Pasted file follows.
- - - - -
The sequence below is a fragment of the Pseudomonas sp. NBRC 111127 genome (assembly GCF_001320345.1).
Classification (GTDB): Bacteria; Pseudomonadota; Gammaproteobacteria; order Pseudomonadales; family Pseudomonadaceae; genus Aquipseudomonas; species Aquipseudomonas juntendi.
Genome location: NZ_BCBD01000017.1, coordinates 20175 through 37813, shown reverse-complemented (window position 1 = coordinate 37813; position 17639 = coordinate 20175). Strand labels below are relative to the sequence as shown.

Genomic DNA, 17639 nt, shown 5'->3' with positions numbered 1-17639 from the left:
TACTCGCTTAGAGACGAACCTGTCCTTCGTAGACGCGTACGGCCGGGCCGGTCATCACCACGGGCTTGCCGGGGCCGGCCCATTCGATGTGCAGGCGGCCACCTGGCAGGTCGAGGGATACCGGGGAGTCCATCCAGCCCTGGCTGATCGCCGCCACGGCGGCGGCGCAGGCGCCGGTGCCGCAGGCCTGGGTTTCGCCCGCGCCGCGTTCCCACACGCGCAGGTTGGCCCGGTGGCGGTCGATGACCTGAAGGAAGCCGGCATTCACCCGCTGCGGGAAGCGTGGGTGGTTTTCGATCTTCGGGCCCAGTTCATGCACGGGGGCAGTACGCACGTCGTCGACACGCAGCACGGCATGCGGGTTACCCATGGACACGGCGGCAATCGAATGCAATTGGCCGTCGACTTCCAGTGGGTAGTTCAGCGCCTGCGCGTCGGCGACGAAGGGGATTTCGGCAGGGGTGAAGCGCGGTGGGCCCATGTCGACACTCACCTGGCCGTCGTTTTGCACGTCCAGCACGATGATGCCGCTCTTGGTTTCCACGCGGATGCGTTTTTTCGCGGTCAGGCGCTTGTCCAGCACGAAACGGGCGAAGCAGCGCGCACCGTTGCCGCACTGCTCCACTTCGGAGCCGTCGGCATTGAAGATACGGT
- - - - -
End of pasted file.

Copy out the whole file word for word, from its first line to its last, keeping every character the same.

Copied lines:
The sequence below is a fragment of the Pseudomonas sp. NBRC 111127 genome (assembly GCF_001320345.1).
Classification (GTDB): Bacteria; Pseudomonadota; Gammaproteobacteria; order Pseudomonadales; family Pseudomonadaceae; genus Aquipseudomonas; species Aquipseudomonas juntendi.
Genome location: NZ_BCBD01000017.1, coordinates 20175 through 37813, shown reverse-complemented (window position 1 = coordinate 37813; position 17639 = coordinate 20175). Strand labels below are relative to the sequence as shown.

Genomic DNA, 17639 nt, shown 5'->3' with positions numbered 1-17639 from the left:
TACTCGCTTAGAGACGAACCTGTCCTTCGTAGACGCGTACGGCCGGGCCGGTCATCACCACGGGCTTGCCGGGGCCGGCCCATTCGATGTGCAGGCGGCCACCTGGCAGGTCGAGGGATACCGGGGAGTCCATCCAGCCCTGGCTGATCGCCGCCACGGCGGCGGCGCAGGCGCCGGTGCCGCAGGCCTGGGTTTCGCCCGCGCCGCGTTCCCACACGCGCAGGTTGGCCCGGTGGCGGTCGATGACCTGAAGGAAGCCGGCATTCACCCGCTGCGGGAAGCGTGGGTGGTTTTCGATCTTCGGGCCCAGTTCATGCACGGGGGCAGTACGCACGTCGTCGACACGCAGCACGGCATGCGGGTTACCCATGGACACGGCGGCAATCGAATGCAATTGGCCGTCGACTTCCAGTGGGTAGTTCAGCGCCTGCGCGTCGGCGACGAAGGGGATTTCGGCAGGGGTGAAGCGCGGTGGGCCCATGTCGACACTCACCTGGCCGTCGTTTTGCACGTCCAGCACGATGATGCCGCTCTTGGTTTCCACGCGGATGCGTTTTTTCGCGGTCAGGCGCTTGTCCAGCACGAAACGGGCGAAGCAGCGCGCACCGTTGCCGCACTGCTCCACTTCGGAGCCGTCGGCATTGAAGATACGGT